However, Dr. Ambedkar’s endeavours and works of upliftment of Dalits and other weaker sections of society and as architect of Indian Constitution is not the only introduction of his personality. In fact, it is only one aspect of his personality. The other side of his personality can be evaluated as seen through his thoughts, understanding and suggestions for land reforms in this predominantly agriculturist country, foreign policy, the State of Jammu and Kashmir in particular, and his work for strengthening nationalism in India.
It is an irony that most of the people are acquainted with only one aspect of Ambedkar’s life and works. It is also ridiculous that even this side of his personality is used for fulfilment of pure political purposes. As Dr. Ambedkar never used politics for personal gains, it is wholly unjustified to use his name to meet political ends. Besides this, it is not proper to ignore the other side of his personality particularly in view of over all national interest. Dr. Ambedkar’s proclaimed determination in favour of Indian nationalism is reflected in his often repeated words, “I am an Indian, India is my motherland and nothing is supreme than this to me” and it is a self proven fact too. However, there were many other occasions when his determined stand in favour of Indian nationalism proved that he was a patriot par excellence.
When it was proposed in the Constituent Assembly to continue the provision of separate constituencies for a particular religious community, Babasaheb Ambedkar vehemently opposed it keeping the idea of national interest in his mind. In 1948, when Sardar Vallabhbhai Patel was working hard with determination to merge the State of Hyderabad with the Union of India, some people attached to a particular ideology tried to misguide State’s Scheduled Castes to favour the Nizam. At that time, Dr. Ambedkar said, “Scheduled Castes should not put their community up with disgrace and defamation/humiliation by siding with Nizam who is anti India.” Simultaneously, after independence, in the year 1949, he called upon the countrymen to be bewaring of the activities of neighbouring country and called them “to remain determined to safeguard the freedom of India till last drop of blood.”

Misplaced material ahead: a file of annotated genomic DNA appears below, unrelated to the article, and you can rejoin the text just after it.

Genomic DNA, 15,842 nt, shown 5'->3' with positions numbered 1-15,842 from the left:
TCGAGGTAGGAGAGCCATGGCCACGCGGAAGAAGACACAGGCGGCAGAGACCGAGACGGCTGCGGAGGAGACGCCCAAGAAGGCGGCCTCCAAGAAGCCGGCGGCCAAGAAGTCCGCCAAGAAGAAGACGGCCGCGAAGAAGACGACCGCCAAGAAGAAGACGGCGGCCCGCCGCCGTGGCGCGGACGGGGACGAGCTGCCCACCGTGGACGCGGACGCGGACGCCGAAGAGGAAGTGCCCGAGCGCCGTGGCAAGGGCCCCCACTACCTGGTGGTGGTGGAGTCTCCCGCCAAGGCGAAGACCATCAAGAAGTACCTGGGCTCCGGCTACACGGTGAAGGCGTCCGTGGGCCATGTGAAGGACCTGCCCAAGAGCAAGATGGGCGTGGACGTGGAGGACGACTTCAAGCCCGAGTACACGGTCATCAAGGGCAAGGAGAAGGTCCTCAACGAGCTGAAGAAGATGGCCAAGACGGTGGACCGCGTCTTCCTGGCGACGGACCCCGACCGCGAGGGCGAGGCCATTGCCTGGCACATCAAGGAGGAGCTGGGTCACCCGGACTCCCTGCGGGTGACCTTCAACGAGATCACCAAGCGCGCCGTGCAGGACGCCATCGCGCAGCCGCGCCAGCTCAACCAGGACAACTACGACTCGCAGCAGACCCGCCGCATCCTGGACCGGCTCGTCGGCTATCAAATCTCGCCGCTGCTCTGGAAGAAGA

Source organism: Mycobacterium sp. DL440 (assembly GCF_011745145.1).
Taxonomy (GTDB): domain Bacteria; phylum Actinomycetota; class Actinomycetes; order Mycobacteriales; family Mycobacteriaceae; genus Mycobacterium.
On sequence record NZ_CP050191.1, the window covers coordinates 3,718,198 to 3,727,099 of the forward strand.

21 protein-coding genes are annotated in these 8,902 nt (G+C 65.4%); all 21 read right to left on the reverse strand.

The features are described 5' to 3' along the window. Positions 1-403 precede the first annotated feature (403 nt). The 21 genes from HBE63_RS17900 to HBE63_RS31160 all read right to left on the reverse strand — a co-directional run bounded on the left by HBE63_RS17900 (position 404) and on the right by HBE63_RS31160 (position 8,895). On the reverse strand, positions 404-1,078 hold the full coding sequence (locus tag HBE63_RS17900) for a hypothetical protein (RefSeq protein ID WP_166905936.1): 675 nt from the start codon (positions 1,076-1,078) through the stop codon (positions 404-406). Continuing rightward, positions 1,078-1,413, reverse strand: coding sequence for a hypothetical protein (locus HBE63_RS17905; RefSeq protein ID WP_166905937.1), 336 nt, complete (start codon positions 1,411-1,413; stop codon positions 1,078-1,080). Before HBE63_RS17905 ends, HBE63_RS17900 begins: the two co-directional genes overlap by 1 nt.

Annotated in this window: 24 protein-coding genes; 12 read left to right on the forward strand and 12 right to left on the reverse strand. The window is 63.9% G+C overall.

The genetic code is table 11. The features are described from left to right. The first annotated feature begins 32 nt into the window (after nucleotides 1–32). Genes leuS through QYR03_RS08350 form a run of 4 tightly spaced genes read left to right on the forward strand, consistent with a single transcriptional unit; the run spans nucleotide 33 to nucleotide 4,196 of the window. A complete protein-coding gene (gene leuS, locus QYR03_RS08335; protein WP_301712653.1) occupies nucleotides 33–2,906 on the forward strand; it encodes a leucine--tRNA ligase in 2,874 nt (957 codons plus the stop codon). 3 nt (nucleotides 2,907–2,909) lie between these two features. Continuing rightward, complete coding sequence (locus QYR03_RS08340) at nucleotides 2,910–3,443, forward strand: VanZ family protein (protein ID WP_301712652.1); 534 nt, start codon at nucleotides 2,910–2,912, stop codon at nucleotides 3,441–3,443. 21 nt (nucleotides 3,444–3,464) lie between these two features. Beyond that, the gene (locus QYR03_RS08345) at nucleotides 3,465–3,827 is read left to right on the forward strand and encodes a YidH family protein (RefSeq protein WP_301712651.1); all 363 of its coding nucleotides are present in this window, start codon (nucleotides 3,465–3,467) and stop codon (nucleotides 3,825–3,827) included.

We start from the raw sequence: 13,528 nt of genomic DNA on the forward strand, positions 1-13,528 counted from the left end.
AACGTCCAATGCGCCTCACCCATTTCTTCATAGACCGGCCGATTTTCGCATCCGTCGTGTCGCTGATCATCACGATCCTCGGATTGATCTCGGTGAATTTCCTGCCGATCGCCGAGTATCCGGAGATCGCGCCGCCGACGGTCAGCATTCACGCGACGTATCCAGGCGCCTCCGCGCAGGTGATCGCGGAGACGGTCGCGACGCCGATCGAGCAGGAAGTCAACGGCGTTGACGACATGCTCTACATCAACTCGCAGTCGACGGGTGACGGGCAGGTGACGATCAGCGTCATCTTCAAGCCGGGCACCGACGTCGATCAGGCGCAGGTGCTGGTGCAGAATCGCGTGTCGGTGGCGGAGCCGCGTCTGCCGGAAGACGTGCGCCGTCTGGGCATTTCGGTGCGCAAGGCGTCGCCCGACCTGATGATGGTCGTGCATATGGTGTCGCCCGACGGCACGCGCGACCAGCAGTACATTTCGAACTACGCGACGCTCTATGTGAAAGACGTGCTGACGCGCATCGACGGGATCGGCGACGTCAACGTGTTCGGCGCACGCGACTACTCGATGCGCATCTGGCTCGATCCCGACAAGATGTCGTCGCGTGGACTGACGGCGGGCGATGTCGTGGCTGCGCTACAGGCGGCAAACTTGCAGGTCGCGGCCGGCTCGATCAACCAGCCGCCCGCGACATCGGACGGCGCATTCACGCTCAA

An ardent supporter of land reforms and profitable agriculture, Dr. Ambedkar called for modernization of this sector ever since the third decade of twentieth century. Side by side, analyzing Indian foreign policy he said, “Thrust of our foreign policy is to solve problems of other nations rather than our own.” Linking Kashmir problem with this policy, he opined, “Even if we cannot defend the entire region, at least our own people should be accorded full protection.” Babasaheb Ambedkar cautioned the Government several times about expansionist design of China. He did not agree with Indian policy makers’ belief of Panchasheela as basis of our relationship with China and said, “Mao Tse-Tung does not have faith in Panchasheela, which is an essential part of Buddhism. If he has any belief in this ideal, he would have well treated Buddhist of his own country.”
No essay, however, will be complete without assessing the role of Ambedkar as the chairman of the drafting committee which prepared the Constitution of India. Truly christened as the architect of the Constitution, he was also aware that this Constitution, despite having codified rules for protecting the downtrodden was not adequate to completely eradicate caste prejudices simply because of the well-entrenched vested interests in their favour. According to him, social equality remained a distant objective because “we have in India a society based on the principle of graded inequality which means elevation for some and degradation for others”. Unless this was rooted out, India could never become, he warned, “a nation in the socio-psychological sense”. Ambedkar was perhaps hinting at the hegemonic importance of ‘Manuwadi’ in every walk of life. It became evident with his resignation from the Cabinet over the Hindu Code Bill, which was abandoned by then Prime Minister Jawaharlal Nehru since “the opposition to the Bill was very strong”. Undoubtedly, Ambedkar was a champion of social reforms, a great nationalist and a patriot. History of Indian Republic and Socialism emanates from Ambedkar and not Ambedkar forms a part of History.